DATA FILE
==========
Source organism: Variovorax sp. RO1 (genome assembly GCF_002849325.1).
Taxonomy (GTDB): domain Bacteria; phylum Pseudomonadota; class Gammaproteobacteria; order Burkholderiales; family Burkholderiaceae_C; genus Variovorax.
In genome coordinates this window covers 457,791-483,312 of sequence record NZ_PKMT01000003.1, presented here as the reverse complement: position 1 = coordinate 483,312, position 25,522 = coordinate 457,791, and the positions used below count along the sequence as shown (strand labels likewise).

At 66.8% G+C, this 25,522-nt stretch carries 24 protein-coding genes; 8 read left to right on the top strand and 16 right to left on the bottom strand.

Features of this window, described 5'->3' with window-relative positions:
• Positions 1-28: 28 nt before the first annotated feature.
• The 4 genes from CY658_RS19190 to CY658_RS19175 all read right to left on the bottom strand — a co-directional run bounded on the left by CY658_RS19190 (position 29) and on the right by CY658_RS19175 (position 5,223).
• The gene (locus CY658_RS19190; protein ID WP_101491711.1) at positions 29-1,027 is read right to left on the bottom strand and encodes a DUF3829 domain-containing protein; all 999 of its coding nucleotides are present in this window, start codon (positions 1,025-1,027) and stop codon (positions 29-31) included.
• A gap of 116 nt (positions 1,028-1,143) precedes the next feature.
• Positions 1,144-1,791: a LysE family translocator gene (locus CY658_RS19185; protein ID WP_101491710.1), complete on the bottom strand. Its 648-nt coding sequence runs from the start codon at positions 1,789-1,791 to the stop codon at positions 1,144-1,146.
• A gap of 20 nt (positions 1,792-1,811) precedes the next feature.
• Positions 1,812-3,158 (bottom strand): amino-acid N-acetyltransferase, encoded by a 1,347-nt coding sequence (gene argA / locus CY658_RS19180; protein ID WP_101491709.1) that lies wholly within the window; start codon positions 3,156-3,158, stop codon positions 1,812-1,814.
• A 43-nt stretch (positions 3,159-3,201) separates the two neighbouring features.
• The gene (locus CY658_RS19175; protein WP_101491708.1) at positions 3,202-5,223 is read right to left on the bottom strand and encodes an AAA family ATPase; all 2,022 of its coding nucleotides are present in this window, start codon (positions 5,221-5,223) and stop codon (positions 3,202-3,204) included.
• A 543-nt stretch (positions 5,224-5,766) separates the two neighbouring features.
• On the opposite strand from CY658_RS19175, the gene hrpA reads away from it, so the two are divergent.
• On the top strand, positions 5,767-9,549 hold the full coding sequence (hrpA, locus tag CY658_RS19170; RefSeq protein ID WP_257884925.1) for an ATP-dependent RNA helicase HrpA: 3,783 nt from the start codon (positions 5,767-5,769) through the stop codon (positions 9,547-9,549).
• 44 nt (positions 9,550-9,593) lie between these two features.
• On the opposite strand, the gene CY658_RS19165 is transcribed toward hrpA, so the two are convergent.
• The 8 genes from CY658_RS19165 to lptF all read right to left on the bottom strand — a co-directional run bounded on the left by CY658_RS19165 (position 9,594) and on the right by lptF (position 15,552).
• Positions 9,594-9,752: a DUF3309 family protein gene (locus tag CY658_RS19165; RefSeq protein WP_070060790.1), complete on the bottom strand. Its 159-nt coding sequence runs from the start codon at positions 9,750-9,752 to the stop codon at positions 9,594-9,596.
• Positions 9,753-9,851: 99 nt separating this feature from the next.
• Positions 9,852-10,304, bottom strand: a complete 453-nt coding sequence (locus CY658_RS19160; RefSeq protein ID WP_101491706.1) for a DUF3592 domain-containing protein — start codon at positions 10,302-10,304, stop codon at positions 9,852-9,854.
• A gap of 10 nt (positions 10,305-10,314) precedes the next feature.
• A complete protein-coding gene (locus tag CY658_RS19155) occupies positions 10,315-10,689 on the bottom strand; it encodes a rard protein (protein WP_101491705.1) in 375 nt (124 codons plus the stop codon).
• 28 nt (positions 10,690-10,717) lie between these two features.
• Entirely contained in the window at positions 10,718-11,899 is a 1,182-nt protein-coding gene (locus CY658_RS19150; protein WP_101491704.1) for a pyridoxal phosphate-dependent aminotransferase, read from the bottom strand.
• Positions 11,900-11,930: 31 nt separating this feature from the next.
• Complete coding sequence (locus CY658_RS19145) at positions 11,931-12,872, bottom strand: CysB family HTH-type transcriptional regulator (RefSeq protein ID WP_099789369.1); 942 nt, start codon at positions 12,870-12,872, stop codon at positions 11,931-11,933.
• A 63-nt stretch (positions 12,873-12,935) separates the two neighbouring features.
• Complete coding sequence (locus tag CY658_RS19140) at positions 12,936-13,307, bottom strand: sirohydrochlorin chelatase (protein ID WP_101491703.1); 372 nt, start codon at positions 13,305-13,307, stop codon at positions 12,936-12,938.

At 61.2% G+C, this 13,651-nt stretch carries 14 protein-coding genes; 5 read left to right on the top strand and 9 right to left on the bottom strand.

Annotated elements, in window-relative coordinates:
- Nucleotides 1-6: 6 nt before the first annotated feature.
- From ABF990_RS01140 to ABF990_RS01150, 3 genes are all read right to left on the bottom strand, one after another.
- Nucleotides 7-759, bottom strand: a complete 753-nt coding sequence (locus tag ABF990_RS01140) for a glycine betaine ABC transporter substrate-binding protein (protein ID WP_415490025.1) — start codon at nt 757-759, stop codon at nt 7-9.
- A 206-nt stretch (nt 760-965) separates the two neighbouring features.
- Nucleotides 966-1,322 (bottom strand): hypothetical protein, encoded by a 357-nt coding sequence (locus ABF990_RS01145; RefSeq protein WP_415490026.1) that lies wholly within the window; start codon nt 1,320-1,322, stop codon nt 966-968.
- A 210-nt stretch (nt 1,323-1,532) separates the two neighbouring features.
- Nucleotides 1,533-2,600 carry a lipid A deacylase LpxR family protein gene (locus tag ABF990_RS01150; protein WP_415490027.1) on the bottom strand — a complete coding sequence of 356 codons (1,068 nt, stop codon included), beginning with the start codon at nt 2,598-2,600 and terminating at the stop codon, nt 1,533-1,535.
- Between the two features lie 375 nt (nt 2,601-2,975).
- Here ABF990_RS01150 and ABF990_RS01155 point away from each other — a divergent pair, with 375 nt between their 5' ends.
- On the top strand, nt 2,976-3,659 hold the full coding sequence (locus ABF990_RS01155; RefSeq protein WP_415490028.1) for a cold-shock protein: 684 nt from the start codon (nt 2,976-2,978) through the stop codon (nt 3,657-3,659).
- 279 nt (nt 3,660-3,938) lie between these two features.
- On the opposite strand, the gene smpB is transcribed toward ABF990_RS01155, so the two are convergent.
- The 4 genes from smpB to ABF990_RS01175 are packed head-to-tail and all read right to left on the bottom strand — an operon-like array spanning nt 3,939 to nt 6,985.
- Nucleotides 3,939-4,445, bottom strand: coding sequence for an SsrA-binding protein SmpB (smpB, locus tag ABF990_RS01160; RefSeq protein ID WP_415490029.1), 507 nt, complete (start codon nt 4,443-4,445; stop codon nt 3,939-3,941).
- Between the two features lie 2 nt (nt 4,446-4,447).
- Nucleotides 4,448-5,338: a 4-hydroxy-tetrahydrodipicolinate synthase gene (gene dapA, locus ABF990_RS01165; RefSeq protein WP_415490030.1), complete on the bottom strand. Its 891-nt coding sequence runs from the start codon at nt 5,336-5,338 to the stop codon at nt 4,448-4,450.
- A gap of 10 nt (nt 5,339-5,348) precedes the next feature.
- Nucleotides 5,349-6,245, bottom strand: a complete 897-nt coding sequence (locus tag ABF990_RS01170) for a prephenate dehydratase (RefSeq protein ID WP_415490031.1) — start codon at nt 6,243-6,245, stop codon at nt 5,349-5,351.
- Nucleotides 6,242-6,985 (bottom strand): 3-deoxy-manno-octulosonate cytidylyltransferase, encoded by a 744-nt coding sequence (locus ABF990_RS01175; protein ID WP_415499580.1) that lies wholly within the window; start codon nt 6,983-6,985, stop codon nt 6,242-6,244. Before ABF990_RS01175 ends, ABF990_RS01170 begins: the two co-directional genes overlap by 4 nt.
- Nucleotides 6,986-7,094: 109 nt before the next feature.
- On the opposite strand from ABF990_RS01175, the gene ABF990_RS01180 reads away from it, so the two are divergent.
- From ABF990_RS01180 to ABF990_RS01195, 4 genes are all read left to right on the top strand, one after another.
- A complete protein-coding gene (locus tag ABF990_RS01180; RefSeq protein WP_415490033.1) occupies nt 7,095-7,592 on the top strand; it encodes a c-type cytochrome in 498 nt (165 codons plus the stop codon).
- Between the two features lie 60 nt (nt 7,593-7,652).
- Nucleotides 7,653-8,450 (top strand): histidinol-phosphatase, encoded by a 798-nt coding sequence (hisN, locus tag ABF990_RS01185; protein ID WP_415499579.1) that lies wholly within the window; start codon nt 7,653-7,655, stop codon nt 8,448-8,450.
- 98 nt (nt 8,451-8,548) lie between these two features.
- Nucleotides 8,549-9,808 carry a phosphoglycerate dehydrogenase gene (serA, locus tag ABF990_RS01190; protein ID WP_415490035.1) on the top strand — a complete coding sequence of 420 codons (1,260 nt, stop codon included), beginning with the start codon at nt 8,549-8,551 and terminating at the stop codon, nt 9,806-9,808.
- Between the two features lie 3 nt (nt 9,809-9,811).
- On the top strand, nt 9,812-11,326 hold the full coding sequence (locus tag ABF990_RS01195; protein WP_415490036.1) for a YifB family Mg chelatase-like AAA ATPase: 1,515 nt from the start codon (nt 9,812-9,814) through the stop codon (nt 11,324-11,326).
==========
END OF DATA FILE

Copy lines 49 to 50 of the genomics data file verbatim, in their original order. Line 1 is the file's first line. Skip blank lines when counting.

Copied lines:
- Nucleotides 4,448-5,338: a 4-hydroxy-tetrahydrodipicolinate synthase gene (gene dapA, locus ABF990_RS01165; RefSeq protein WP_415490030.1), complete on the bottom strand. Its 891-nt coding sequence runs from the start codon at nt 5,336-5,338 to the stop codon at nt 4,448-4,450.
- A gap of 10 nt (nt 5,339-5,348) precedes the next feature.